Scotland calls on UK government to reform SLPs

Derek Mackay

The Scottish government has asked the UK government to reform laws allowing for a Scottish business vehicle to be used in criminal activity.

Finance Secretary Derek Mackay has asked UK ministers to change the law so that criminals who use Scottish Limited Partnerships (SLPs) may be exposed while preserving the vehicle for “legitimate business”.

In a letter to Greg Clark, Secretary of State for Business, Energy and Industrial Strategy, Mr Mackay said: “I would welcome your support in how we can ensure that SLPs are not seen as an easy means to achieve their criminal goals.

“I recognise it will be important to secure the right balance whereby we do not get rid of the many benefits that are offered to legitimate businesses through SLPs, but it is important that we are not seen as a haven for those who wish to pursue criminal activity.”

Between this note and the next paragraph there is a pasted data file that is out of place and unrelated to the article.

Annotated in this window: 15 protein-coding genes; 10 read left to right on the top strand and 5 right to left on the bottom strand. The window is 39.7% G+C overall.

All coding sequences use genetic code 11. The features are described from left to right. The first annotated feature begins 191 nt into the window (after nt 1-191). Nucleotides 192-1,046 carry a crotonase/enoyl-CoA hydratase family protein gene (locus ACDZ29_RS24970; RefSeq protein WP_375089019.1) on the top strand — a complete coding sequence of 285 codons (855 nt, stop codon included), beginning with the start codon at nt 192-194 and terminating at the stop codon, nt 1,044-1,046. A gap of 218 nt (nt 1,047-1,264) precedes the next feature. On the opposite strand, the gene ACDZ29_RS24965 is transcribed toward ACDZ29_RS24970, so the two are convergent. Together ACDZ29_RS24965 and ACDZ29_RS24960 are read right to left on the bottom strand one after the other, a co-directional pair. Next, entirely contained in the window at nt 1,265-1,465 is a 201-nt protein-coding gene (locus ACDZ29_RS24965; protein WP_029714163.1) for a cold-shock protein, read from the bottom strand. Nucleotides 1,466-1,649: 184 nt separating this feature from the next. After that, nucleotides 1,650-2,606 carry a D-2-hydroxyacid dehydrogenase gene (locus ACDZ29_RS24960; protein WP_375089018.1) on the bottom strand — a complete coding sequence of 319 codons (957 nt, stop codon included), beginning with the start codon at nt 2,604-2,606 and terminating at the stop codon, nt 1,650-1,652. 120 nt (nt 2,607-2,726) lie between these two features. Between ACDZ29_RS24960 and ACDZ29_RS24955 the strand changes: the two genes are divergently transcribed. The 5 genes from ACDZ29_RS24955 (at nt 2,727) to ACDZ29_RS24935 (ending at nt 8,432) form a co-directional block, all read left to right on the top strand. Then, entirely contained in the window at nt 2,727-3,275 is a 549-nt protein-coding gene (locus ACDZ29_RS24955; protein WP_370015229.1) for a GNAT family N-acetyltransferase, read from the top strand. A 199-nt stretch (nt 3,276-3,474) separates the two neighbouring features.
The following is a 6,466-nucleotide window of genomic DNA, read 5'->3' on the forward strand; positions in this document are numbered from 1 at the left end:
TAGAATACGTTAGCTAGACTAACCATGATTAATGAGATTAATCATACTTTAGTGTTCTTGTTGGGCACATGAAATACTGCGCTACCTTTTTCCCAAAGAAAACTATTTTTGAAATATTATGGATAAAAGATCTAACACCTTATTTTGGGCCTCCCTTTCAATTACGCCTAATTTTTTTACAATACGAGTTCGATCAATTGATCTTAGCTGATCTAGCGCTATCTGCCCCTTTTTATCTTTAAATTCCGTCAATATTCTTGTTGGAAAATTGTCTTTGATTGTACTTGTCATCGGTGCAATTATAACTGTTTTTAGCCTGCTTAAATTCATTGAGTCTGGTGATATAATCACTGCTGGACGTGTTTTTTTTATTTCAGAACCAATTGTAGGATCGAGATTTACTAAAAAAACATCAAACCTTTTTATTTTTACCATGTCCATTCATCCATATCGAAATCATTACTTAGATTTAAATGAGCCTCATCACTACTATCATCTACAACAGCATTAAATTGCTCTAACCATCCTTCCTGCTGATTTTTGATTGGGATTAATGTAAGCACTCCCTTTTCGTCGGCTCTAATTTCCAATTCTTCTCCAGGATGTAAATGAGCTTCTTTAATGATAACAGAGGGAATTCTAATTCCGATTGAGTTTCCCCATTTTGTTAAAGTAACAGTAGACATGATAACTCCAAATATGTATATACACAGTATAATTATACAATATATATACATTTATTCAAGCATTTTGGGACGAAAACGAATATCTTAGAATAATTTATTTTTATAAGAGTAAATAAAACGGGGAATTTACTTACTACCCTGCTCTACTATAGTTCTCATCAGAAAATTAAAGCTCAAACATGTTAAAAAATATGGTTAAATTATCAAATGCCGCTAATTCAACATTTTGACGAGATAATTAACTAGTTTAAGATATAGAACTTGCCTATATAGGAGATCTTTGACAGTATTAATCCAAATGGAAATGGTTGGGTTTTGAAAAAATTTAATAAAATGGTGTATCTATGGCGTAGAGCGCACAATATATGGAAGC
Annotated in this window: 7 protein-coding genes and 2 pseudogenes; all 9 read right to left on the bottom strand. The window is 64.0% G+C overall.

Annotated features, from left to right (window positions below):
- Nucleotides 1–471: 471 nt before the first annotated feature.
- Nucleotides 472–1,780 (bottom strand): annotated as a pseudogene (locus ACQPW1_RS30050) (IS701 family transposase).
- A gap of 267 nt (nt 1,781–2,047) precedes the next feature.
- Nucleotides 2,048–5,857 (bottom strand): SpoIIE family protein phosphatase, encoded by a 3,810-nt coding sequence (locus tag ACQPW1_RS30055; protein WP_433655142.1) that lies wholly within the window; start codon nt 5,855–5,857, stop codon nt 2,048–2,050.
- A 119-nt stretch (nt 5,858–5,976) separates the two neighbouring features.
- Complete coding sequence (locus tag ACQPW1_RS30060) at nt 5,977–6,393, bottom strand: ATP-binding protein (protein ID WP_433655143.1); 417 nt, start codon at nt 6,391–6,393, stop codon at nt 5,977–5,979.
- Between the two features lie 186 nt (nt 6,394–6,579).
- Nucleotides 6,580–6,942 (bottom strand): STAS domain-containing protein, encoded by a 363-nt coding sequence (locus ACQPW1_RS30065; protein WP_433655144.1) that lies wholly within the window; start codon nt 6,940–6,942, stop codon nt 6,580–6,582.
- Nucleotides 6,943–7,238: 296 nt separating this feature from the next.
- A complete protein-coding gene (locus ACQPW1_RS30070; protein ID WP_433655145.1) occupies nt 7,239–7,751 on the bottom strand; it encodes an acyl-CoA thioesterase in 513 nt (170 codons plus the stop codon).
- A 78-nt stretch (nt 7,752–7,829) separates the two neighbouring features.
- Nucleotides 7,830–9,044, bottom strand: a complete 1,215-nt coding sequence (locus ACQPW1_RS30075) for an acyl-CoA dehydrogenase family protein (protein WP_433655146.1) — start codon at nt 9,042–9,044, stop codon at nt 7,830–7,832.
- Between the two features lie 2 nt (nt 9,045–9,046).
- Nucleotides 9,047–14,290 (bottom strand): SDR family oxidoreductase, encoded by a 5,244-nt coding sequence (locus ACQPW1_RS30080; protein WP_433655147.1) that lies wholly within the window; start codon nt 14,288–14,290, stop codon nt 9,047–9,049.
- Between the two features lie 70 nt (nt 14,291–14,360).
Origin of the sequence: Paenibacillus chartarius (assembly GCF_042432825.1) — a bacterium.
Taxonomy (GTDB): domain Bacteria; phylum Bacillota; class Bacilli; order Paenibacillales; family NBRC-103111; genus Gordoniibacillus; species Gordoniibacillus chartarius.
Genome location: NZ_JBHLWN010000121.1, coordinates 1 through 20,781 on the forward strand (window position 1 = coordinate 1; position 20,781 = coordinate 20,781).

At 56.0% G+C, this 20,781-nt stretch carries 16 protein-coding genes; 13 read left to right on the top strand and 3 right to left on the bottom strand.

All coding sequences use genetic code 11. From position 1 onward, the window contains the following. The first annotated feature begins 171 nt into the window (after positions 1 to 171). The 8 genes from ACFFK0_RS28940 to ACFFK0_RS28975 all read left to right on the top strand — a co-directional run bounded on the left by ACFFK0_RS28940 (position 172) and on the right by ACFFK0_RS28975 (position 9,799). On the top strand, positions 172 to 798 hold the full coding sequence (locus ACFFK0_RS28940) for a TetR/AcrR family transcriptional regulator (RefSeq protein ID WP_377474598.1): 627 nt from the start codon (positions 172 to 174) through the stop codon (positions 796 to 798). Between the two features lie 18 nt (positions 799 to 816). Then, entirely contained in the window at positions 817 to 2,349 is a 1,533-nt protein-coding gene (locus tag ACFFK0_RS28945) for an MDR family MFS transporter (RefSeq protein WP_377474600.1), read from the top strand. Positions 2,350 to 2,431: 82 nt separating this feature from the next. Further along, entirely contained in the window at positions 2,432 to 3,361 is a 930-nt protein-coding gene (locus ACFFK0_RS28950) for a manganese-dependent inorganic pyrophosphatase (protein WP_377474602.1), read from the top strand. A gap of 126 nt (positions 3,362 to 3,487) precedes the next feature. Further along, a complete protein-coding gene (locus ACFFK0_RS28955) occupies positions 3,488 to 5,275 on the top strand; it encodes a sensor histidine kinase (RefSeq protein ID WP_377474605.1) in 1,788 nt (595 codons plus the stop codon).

In February, Justice Secretary Michael Matheson said he was “very open” to a review of Scottish limited partnerships (SLP) which are being advertised as business vehicles for tax avoidance in Eastern Europe.

Unlike English partnerships, SLPs need not register for tax or provide financial reports if they conduct business abroad.

Mr Matheson confirmed he would look into the practice.

He said: “I am very open to looking at whether there is a need to improve the legislation and, if necessary, to make representations to UK ministers.

“We need to make sure that the legislation that is in place is operating as effectively as possible.”

His remarks came after it was revealed last year that SLPs were used to defraud Moldovan banks of $1 billion. BBC Radio 4’s File on Four programme investigated the issue and found 530 firms registered to a flat in the Pilton area of Edinburgh.

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